I have called dances throughout the Washington State, as well as in Oregon, Idaho, Montana, British Columbia, and at Glen Echo back east. I have a page of past and upcoming gigs.

I have even written some contras.

Read my story of a "contra dance expedition" to Yakima.

In January of 1998, I joined the group Radost, which performs Eastern European dances. For many years, I have been a member of the Norwegian Folkdance group Leikarringen. (I am not currently active with either group) I definitely do NOT do the chicken dance (music) nor the hokey-pokey, thankyouverymuch.

Matt Fisher maintains a Seattle area folkdance page which has schedules and other neat stuff. Kiran Wagle maintains a large web site with many, many links to other contra dance pages.
I have a modest list of dance resources.
My EventFinder eventually will contain information on dances throughout the country.
I am leading an effort to define a Contra Dance Markup Language.

Not much of this lately, alas alack.
For a while, I helped maintain databases for Seattle Public Theater, a wonderful outfit that puts on plays and workshops, etc., at the Bathhouse Theater on Green Lake. I have also helped out as Stage Manager and a few other random tasks.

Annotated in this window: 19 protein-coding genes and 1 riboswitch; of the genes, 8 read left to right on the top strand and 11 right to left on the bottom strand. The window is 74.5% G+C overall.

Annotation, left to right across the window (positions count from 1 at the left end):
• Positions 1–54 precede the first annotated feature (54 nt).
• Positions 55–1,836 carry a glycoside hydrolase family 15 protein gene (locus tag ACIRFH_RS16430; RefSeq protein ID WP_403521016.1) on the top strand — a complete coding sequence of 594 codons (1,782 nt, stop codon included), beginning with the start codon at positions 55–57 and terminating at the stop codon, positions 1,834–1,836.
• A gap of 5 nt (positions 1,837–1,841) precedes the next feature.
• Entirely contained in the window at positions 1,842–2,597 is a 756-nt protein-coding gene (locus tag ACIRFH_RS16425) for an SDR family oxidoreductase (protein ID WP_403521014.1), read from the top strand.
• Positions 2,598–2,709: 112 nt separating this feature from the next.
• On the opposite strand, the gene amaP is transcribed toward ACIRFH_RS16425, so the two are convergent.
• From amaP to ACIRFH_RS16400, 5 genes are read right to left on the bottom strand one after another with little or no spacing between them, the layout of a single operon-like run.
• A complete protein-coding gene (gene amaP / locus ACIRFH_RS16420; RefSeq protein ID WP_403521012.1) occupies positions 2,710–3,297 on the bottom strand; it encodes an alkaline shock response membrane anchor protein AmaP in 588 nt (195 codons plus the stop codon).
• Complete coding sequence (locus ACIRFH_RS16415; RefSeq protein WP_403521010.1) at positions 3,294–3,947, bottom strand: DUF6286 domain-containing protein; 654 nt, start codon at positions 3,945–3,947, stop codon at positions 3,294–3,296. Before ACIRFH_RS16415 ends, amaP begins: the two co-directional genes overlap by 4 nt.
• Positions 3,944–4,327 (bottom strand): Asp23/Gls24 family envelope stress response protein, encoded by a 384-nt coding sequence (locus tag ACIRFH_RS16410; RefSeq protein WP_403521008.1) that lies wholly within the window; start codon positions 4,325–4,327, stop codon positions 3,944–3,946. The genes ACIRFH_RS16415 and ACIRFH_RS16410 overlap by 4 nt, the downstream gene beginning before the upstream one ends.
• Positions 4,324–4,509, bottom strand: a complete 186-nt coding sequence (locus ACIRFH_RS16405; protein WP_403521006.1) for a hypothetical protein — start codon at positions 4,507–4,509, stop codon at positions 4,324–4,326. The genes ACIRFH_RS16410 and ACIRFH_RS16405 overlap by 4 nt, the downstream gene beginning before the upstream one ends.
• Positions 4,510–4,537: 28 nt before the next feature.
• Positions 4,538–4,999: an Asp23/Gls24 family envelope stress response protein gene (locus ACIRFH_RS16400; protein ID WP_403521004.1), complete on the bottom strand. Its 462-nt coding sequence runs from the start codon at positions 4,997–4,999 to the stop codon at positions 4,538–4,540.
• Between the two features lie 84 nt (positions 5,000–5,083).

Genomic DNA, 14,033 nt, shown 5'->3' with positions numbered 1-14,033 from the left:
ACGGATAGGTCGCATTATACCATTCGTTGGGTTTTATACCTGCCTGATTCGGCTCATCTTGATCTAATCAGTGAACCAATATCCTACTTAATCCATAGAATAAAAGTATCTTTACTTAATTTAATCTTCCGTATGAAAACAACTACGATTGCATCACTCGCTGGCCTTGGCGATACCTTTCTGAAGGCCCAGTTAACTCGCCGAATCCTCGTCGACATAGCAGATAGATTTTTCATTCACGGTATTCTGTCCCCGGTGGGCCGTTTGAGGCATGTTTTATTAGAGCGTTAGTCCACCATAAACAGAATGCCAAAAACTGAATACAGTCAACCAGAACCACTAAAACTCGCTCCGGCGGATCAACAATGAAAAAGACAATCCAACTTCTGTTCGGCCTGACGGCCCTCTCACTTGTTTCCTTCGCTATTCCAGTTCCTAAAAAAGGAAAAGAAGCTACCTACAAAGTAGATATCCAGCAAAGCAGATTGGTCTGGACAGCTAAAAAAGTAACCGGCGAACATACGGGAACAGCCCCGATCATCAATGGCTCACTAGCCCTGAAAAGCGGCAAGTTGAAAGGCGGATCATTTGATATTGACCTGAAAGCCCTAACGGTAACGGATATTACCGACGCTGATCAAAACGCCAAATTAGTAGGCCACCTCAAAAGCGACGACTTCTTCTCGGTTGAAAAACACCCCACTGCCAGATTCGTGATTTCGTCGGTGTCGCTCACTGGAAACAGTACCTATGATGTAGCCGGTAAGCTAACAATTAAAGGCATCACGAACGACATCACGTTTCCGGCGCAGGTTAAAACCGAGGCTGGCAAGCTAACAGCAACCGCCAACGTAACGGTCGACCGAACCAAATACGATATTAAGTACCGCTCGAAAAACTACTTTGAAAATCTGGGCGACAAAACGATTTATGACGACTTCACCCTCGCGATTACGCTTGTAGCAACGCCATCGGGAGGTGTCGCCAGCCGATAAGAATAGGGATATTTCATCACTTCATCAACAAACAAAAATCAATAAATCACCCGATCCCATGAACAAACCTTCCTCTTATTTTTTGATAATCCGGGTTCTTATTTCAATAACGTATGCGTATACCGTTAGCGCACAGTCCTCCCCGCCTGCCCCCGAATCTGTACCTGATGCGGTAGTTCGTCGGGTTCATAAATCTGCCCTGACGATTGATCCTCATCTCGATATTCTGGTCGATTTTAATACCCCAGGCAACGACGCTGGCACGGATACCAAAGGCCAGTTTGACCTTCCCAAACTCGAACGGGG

hiking, bicycling, backpacking, skiing
(i.e., the usual Northwest stuff)

I used to teach classes through the ASUW Experimental College (a function of the Associated Students of the University of Washington) in UNIX. (I have a list of UNIX books). I used to also teach orienteering and contra-dancing (link to old page describing the class).

From time to time, I have items for sale; I try to maintain a more-or-less current list of available items.

I am an unabashed fan of Scott Adam's Dilbert, and I lament the retirements of Gary Larson ( The Far Side) and Bill Watterson ( Calvin and Hobbes), and the passing of Walt Kelly (Pogo) years ago (while I can understand the interest of this collector, my affection for the blue-eyed possum has it's limits...). I also like User Friendly, as any geek should.

If I were to ever run a personals ad, it'd probably look something like this.

I like cats (and presently have three).

I have many (perhaps too many) interests, reflected in a list of my favorite books. For a further glimpse into my being, scan a few of my favorite sayings.

Mail (but not chain letters or junk mail) is welcome to:
schuh AT farmdale D0T com